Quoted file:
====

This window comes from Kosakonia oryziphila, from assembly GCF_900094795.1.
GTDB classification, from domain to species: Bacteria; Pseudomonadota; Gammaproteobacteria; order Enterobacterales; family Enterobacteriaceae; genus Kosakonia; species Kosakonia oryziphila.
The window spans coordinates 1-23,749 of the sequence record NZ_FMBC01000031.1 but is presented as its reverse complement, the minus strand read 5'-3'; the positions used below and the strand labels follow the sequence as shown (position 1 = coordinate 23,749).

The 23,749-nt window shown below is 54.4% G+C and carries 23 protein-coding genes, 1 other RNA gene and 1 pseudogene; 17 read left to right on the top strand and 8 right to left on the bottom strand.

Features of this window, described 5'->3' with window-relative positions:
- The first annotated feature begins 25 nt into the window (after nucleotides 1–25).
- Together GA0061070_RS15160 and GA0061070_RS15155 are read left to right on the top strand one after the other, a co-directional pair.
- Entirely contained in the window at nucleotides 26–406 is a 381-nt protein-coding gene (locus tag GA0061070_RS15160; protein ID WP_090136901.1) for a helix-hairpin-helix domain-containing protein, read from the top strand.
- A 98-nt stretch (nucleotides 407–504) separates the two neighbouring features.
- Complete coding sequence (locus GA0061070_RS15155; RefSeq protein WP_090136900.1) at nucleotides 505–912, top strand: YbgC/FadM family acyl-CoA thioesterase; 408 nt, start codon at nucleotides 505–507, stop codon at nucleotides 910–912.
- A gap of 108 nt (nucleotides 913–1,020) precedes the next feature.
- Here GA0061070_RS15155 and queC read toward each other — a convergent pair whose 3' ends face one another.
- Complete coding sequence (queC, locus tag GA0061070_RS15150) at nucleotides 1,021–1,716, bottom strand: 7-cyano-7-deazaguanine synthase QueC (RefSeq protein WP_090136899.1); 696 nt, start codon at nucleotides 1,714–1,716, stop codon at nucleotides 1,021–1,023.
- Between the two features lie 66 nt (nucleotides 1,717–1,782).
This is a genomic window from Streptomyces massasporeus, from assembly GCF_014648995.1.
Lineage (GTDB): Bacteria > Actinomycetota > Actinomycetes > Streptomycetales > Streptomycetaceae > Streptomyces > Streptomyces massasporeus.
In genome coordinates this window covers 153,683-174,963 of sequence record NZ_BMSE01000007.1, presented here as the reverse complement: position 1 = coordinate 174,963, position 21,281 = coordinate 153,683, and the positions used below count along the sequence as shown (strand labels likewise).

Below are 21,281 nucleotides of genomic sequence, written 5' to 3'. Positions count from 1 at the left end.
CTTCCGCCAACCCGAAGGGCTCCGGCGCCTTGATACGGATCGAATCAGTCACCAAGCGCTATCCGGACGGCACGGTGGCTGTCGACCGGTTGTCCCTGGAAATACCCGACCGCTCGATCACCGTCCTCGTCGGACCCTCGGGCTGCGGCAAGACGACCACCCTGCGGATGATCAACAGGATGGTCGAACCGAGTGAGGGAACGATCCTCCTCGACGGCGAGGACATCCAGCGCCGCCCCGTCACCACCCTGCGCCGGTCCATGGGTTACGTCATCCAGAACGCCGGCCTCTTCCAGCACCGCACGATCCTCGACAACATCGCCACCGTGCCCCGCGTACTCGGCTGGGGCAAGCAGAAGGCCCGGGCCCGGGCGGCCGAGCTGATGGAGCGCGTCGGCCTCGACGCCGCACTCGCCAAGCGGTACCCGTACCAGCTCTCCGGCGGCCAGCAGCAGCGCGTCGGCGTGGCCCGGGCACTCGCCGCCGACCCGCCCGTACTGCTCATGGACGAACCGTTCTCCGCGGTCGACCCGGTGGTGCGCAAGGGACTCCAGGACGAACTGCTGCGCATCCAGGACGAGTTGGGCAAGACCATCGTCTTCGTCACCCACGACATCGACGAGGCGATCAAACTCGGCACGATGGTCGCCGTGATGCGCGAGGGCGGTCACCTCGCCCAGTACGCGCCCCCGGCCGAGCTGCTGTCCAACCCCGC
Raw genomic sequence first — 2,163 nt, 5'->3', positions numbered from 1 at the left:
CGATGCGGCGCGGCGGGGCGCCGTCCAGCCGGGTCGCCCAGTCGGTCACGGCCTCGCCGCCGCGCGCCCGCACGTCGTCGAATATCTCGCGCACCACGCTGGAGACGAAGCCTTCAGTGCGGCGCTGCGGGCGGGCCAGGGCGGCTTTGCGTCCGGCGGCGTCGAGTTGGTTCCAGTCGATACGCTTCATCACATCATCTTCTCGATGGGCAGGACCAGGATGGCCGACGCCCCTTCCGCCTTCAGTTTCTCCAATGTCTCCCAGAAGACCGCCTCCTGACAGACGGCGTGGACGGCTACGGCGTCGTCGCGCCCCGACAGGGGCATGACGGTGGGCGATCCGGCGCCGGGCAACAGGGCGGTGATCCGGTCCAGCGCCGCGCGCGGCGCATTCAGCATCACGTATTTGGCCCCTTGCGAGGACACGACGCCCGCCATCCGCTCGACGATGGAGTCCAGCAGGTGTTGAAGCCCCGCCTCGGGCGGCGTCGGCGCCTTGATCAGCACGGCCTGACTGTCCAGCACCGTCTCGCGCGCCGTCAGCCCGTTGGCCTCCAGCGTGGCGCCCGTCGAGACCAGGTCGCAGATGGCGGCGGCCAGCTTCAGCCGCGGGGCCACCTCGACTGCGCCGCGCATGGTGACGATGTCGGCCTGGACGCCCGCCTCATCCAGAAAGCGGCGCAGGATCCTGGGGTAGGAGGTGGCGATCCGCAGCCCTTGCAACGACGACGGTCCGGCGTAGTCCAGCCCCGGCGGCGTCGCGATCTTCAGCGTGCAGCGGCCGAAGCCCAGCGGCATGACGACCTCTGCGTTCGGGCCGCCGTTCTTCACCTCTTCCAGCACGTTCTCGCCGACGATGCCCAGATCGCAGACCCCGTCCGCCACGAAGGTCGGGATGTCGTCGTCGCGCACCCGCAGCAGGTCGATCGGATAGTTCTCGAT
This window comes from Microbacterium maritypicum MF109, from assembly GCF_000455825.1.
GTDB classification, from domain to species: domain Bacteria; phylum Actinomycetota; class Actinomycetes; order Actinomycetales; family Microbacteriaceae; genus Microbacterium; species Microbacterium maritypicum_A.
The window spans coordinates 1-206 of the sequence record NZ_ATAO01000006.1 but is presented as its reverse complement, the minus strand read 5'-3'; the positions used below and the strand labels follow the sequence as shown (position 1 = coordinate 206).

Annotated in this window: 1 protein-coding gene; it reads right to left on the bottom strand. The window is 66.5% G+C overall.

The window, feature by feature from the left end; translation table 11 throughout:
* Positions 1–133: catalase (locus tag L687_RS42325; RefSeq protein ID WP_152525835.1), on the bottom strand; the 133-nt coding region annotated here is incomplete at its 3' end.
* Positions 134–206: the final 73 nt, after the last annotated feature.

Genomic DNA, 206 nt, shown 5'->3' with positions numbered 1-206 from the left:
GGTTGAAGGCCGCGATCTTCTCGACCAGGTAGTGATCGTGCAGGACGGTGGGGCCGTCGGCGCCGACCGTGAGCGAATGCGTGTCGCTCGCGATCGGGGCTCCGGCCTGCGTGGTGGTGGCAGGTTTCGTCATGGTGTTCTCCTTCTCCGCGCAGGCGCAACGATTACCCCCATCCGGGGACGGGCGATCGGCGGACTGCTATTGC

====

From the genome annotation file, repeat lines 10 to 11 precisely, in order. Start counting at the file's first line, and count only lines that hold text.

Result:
- Complete coding sequence (locus GA0061070_RS15155; RefSeq protein WP_090136900.1) at nucleotides 505–912, top strand: YbgC/FadM family acyl-CoA thioesterase; 408 nt, start codon at nucleotides 505–507, stop codon at nucleotides 910–912.
- A gap of 108 nt (nucleotides 913–1,020) precedes the next feature.